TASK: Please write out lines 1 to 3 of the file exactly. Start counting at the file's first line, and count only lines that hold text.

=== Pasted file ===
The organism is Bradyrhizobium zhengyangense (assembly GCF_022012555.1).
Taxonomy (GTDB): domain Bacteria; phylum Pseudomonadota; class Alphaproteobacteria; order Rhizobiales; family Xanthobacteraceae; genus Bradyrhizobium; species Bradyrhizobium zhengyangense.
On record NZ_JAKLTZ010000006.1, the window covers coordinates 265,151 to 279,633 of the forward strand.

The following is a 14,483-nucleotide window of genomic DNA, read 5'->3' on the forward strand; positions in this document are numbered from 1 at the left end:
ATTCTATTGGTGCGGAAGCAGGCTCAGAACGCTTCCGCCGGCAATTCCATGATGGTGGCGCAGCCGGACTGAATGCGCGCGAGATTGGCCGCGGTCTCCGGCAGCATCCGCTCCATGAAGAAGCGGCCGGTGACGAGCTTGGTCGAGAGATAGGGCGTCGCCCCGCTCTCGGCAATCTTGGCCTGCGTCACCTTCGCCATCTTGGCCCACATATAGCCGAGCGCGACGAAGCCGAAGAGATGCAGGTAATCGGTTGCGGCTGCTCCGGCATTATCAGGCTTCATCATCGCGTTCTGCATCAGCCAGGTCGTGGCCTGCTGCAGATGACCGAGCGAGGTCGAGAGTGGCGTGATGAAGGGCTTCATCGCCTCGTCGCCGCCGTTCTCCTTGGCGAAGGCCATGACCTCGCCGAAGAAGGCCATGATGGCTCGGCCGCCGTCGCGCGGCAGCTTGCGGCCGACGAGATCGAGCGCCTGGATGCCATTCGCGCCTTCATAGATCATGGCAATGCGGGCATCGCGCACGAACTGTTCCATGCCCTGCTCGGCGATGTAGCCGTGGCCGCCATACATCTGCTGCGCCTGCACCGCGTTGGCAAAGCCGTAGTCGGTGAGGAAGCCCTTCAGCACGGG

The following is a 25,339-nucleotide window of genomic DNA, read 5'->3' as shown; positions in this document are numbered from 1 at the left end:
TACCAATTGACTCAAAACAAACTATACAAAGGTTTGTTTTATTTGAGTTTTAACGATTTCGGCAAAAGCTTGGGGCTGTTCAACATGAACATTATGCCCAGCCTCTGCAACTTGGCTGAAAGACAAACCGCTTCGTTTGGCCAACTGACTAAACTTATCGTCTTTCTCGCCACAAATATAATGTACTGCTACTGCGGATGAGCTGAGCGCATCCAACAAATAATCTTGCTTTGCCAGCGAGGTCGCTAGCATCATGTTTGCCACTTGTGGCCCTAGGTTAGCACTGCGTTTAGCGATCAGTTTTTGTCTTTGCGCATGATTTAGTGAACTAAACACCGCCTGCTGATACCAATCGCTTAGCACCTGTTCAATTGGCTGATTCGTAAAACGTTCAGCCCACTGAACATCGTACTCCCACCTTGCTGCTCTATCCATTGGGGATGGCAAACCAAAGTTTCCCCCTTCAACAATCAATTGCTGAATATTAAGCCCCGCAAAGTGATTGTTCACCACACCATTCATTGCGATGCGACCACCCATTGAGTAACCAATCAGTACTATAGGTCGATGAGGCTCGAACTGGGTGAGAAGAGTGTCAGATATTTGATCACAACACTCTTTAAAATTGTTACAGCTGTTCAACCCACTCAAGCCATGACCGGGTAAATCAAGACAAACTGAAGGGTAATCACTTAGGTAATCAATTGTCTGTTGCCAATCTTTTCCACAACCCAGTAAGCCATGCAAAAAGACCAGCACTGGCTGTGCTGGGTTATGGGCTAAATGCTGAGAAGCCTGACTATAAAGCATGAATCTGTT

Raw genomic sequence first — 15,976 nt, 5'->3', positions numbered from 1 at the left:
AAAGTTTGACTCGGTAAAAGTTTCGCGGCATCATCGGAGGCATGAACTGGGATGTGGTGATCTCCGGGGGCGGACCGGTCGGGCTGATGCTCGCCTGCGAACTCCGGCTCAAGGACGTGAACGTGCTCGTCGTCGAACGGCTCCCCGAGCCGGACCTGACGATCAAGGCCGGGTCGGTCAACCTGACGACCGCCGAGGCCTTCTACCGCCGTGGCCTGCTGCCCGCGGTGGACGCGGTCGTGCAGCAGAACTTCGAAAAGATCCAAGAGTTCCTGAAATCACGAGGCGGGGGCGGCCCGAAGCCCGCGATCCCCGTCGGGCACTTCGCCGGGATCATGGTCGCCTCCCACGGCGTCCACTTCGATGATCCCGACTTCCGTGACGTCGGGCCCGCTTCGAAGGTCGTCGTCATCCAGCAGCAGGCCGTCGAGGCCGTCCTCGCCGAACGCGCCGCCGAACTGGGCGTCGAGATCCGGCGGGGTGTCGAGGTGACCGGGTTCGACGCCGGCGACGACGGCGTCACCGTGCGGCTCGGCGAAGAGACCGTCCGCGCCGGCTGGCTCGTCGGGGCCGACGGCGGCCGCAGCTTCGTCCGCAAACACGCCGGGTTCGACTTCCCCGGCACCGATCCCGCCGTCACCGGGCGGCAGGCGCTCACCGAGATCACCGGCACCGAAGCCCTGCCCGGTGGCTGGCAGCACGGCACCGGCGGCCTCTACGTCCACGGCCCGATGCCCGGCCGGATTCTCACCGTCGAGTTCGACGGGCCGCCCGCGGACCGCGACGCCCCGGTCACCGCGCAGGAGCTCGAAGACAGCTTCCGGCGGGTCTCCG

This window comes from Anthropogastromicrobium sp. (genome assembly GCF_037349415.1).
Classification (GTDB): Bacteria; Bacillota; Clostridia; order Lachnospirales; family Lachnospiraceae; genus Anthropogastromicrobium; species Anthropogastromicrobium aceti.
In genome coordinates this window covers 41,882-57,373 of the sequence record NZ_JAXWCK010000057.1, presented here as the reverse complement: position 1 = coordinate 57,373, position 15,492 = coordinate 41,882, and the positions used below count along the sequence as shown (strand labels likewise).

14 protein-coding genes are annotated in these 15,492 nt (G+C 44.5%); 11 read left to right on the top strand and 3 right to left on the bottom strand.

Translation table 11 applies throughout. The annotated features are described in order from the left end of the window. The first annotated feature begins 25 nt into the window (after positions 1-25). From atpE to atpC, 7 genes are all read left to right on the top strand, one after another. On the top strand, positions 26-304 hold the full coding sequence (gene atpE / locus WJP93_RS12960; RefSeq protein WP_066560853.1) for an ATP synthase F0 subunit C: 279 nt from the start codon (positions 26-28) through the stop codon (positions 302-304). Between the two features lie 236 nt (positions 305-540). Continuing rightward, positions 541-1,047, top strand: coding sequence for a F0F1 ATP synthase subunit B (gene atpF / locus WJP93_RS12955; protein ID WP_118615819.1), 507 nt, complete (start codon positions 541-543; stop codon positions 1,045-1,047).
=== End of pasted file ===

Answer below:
The organism is Bradyrhizobium zhengyangense (assembly GCF_022012555.1).
Taxonomy (GTDB): domain Bacteria; phylum Pseudomonadota; class Alphaproteobacteria; order Rhizobiales; family Xanthobacteraceae; genus Bradyrhizobium; species Bradyrhizobium zhengyangense.
On record NZ_JAKLTZ010000006.1, the window covers coordinates 265,151 to 279,633 of the forward strand.